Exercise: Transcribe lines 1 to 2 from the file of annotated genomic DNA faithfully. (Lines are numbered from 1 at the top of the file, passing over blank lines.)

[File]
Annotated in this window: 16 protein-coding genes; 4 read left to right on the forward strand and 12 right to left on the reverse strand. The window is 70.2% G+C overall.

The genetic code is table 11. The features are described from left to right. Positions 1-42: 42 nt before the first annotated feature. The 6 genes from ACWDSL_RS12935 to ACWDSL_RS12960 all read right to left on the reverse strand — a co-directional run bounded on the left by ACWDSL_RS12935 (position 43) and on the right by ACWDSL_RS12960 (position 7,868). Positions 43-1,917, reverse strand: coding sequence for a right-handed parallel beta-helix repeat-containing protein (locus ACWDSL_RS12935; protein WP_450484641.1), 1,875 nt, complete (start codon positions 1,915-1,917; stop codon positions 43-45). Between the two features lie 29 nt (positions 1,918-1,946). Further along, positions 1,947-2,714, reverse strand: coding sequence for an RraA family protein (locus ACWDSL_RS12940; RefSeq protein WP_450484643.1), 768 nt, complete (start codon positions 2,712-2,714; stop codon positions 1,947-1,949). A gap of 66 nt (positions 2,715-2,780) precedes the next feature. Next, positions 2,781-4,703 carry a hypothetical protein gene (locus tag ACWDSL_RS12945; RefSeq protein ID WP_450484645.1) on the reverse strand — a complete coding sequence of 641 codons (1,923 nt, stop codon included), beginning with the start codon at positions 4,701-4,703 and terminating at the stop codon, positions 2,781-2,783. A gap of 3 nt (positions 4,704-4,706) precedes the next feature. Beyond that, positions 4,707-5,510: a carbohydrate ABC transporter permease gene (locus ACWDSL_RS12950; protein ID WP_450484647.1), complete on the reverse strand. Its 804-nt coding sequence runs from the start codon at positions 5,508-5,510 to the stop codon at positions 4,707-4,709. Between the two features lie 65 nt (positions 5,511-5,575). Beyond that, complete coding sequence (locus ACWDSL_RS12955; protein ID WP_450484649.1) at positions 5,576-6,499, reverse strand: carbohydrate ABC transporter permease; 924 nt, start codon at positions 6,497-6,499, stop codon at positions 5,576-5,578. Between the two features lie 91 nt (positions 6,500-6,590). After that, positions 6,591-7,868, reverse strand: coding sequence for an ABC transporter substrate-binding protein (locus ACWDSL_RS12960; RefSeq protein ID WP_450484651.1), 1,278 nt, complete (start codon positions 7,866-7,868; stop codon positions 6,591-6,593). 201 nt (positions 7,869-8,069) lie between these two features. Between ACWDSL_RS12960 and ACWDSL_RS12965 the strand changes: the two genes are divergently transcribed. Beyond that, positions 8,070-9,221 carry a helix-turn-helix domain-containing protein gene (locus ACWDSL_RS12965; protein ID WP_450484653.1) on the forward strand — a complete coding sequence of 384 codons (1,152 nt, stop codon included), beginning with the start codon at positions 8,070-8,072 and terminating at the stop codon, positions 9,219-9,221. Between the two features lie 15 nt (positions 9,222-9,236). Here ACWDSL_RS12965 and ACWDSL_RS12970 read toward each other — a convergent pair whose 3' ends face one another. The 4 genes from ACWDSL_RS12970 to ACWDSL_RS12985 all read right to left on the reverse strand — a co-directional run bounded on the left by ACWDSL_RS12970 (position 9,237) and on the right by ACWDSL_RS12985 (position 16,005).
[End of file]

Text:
Annotated in this window: 16 protein-coding genes; 4 read left to right on the forward strand and 12 right to left on the reverse strand. The window is 70.2% G+C overall.

The genetic code is table 11. The features are described from left to right. Positions 1-42: 42 nt before the first annotated feature. The 6 genes from ACWDSL_RS12935 to ACWDSL_RS12960 all read right to left on the reverse strand — a co-directional run bounded on the left by ACWDSL_RS12935 (position 43) and on the right by ACWDSL_RS12960 (position 7,868). Positions 43-1,917, reverse strand: coding sequence for a right-handed parallel beta-helix repeat-containing protein (locus ACWDSL_RS12935; protein WP_450484641.1), 1,875 nt, complete (start codon positions 1,915-1,917; stop codon positions 43-45). Between the two features lie 29 nt (positions 1,918-1,946). Further along, positions 1,947-2,714, reverse strand: coding sequence for an RraA family protein (locus ACWDSL_RS12940; RefSeq protein WP_450484643.1), 768 nt, complete (start codon positions 2,712-2,714; stop codon positions 1,947-1,949). A gap of 66 nt (positions 2,715-2,780) precedes the next feature. Next, positions 2,781-4,703 carry a hypothetical protein gene (locus tag ACWDSL_RS12945; RefSeq protein ID WP_450484645.1) on the reverse strand — a complete coding sequence of 641 codons (1,923 nt, stop codon included), beginning with the start codon at positions 4,701-4,703 and terminating at the stop codon, positions 2,781-2,783. A gap of 3 nt (positions 4,704-4,706) precedes the next feature. Beyond that, positions 4,707-5,510: a carbohydrate ABC transporter permease gene (locus ACWDSL_RS12950; protein ID WP_450484647.1), complete on the reverse strand. Its 804-nt coding sequence runs from the start codon at positions 5,508-5,510 to the stop codon at positions 4,707-4,709. Between the two features lie 65 nt (positions 5,511-5,575). Beyond that, complete coding sequence (locus ACWDSL_RS12955; protein ID WP_450484649.1) at positions 5,576-6,499, reverse strand: carbohydrate ABC transporter permease; 924 nt, start codon at positions 6,497-6,499, stop codon at positions 5,576-5,578. Between the two features lie 91 nt (positions 6,500-6,590). After that, positions 6,591-7,868, reverse strand: coding sequence for an ABC transporter substrate-binding protein (locus ACWDSL_RS12960; RefSeq protein ID WP_450484651.1), 1,278 nt, complete (start codon positions 7,866-7,868; stop codon positions 6,591-6,593). 201 nt (positions 7,869-8,069) lie between these two features. Between ACWDSL_RS12960 and ACWDSL_RS12965 the strand changes: the two genes are divergently transcribed. Beyond that, positions 8,070-9,221 carry a helix-turn-helix domain-containing protein gene (locus ACWDSL_RS12965; protein ID WP_450484653.1) on the forward strand — a complete coding sequence of 384 codons (1,152 nt, stop codon included), beginning with the start codon at positions 8,070-8,072 and terminating at the stop codon, positions 9,219-9,221. Between the two features lie 15 nt (positions 9,222-9,236). Here ACWDSL_RS12965 and ACWDSL_RS12970 read toward each other — a convergent pair whose 3' ends face one another. The 4 genes from ACWDSL_RS12970 to ACWDSL_RS12985 all read right to left on the reverse strand — a co-directional run bounded on the left by ACWDSL_RS12970 (position 9,237) and on the right by ACWDSL_RS12985 (position 16,005).